I thought I had already reviewed this book! This was an incredible story. Martin had an unexplained illness as a child (age 11-12) which left him muteI thought I had already reviewed this book! This was an incredible story. Martin had an unexplained illness as a child (age 11-12) which left him mute and unable to walk, feed himself, or perform other basic daily tasks. To the outside world, it seemed that he was lost, unable to communicate, but Martin was in there and he desperately needed a way to show people. A wonderful nurse saw something in Martin and suggested an evaluation to see if there might be a way for him to communicate. Martin's world opened up after years of being unable to communicate with anyone. His story of the struggles he faced during those years, the way people treated him (some kindly, but many not) and how he fought his way back and created a life that surpassed anyone's imagination was truly inspiring. Definitely recommend this book. ...more
This was a difficult book for me to rate. Saroo Brierley is not an author and perhaps the actual writing of the book would have been enhanced by someThis was a difficult book for me to rate. Saroo Brierley is not an author and perhaps the actual writing of the book would have been enhanced by some better editing of certain parts and perhaps someone to help him add more emotion and color in the way he told the story. It felt like I was reading a very long newspaper account of his experience. That said, I'm definitely glad I read it. What Saroo survived as a five-year-old boy in India and how he ended up adopted in Australia is an amazing story of both survival and luck. The first part where he talks about his family in India and then his experiences when he became lost and separated from them is especially riveting. The part after he comes to Australia and his efforts to find his family in India again felt more repetitive and too long and lacked emotion.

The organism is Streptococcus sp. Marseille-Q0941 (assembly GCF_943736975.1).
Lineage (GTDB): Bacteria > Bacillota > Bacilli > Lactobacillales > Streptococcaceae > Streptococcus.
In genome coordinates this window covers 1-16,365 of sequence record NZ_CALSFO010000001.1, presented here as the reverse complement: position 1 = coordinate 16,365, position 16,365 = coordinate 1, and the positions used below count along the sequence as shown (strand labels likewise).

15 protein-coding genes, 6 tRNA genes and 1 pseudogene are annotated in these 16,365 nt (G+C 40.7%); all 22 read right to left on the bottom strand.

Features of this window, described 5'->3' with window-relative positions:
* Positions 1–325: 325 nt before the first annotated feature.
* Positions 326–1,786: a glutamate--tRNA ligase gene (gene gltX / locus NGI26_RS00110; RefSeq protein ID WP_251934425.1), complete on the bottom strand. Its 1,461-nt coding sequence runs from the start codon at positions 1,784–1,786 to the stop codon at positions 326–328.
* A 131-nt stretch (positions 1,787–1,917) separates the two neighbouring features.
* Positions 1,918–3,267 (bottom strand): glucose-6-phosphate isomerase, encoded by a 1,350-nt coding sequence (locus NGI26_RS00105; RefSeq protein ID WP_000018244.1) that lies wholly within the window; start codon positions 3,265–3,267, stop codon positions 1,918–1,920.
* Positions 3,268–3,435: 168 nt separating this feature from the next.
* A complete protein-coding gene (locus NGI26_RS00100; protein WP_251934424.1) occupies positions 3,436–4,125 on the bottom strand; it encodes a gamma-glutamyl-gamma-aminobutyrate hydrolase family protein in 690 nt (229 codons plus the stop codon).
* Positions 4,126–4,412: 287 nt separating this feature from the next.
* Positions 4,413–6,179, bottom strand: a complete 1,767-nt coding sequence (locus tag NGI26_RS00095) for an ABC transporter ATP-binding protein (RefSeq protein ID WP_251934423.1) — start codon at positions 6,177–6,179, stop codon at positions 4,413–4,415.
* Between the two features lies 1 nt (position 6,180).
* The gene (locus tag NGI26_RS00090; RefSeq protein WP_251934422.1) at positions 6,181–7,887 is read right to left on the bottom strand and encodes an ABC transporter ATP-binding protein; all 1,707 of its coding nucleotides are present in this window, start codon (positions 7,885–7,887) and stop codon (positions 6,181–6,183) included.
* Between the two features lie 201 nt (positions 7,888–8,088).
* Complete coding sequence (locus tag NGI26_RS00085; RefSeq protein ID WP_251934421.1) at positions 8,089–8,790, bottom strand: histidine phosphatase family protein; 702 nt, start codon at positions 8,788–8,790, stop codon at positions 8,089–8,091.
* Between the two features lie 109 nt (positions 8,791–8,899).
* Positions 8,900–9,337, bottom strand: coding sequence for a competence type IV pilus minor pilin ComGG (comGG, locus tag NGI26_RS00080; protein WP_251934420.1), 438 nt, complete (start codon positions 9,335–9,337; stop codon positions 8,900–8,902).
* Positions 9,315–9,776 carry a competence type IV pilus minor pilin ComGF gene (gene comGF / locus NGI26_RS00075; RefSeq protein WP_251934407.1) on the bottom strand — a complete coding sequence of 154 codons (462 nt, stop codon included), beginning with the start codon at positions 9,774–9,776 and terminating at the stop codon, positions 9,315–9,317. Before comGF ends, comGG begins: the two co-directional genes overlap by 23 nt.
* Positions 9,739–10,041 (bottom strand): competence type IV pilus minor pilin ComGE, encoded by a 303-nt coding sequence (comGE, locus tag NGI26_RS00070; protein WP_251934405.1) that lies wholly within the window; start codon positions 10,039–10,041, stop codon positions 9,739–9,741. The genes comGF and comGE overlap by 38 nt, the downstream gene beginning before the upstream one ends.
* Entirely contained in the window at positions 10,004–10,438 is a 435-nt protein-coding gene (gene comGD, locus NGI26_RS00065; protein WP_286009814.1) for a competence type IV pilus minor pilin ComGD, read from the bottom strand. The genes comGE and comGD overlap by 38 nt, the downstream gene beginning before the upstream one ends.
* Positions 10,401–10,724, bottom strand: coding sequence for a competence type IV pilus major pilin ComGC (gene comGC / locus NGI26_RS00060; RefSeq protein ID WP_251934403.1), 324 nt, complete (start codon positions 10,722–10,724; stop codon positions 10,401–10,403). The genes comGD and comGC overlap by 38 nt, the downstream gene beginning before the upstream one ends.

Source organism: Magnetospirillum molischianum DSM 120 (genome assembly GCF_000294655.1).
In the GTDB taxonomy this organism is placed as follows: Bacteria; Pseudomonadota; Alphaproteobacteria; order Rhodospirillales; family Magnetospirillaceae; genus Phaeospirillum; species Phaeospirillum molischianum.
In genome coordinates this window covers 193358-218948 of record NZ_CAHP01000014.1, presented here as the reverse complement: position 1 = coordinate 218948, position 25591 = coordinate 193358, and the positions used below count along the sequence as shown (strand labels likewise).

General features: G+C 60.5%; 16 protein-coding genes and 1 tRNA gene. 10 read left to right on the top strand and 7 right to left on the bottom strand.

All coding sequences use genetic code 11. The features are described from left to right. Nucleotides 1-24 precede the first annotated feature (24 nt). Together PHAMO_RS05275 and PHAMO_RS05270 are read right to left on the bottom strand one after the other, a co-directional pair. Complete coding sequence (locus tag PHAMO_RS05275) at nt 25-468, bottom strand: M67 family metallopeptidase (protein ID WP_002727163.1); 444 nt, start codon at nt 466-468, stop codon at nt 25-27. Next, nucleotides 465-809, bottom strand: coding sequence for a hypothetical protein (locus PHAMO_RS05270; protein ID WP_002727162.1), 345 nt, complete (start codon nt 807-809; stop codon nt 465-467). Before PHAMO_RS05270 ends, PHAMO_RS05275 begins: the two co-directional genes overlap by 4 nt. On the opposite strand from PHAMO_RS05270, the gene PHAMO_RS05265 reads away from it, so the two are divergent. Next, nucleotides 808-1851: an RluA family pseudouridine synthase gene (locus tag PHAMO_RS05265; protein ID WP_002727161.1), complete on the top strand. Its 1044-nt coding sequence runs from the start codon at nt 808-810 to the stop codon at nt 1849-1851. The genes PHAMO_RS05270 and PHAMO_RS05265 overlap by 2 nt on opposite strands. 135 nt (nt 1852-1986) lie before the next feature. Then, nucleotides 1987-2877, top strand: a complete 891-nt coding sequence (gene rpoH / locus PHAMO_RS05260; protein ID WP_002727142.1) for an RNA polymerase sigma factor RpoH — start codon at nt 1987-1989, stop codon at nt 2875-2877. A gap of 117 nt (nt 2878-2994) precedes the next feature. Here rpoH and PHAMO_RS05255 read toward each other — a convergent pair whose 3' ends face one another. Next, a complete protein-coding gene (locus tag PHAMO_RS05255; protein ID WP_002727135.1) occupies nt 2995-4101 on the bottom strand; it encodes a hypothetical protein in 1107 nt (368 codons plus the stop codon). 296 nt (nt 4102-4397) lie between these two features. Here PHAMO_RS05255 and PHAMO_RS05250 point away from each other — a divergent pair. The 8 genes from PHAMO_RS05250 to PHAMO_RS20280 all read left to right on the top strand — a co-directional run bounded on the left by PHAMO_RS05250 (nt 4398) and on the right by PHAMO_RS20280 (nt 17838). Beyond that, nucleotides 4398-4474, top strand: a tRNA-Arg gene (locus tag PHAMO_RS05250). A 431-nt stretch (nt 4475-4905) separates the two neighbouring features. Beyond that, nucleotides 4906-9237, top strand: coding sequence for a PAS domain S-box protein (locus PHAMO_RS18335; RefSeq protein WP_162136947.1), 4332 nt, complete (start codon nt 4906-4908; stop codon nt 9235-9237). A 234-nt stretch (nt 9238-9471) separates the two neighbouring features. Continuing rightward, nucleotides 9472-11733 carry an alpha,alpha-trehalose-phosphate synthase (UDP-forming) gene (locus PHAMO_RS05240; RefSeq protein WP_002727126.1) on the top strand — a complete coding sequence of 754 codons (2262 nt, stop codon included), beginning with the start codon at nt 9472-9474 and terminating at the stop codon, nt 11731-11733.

3.5 stars rounded up to 4 because of the incredible story itself. I'm looking forward to seeing the movie now. ...more
This book might not appeal to everyone, but it definitely kept my interest. I was a waitress for three summers in college and I could definitely relatThis book might not appeal to everyone, but it definitely kept my interest. I was a waitress for three summers in college and I could definitely relate to several parts of it. I would've given it 3.5 stars if I could. It was not quite to the level of some of the books that I've rated 4 stars, but I definitely liked it and would recommend it to anyone with an interest in what happens behind the scenes of a fine dining restaurant. ...more
I loved this memoir. Kelly Corrigan's writing style is approachable and almost conversational in nature. It felt like sitting down for a good talk witI loved this memoir. Kelly Corrigan's writing style is approachable and almost conversational in nature. It felt like sitting down for a good talk with a friend. I related so well to her subject matter, as a daughter remembering the influence my mother had on my life (and crying when Kelly's mom had a health scare and I reflected on the loss of my own mother 9 years ago), as a mother of two teenage daughters and really looking at that relationship from their perspective and also relating to the common experiences of so many mothers, putting our families first and often with little feedback and appreciation for it in the moment. Some days, it can certainly feel a bit lonely and frustrating but Kelly's book reminds us that we are not alone. It's part of the human condition, the commonality in almost every mother-daughter relationship, and if we can hang in there, we will be rewarded in the end. If you are a daughter or a mother or both, I highly recommend this book. There were funny moments, touching moments and very relatable moments. Will be reading other books by this author. ...more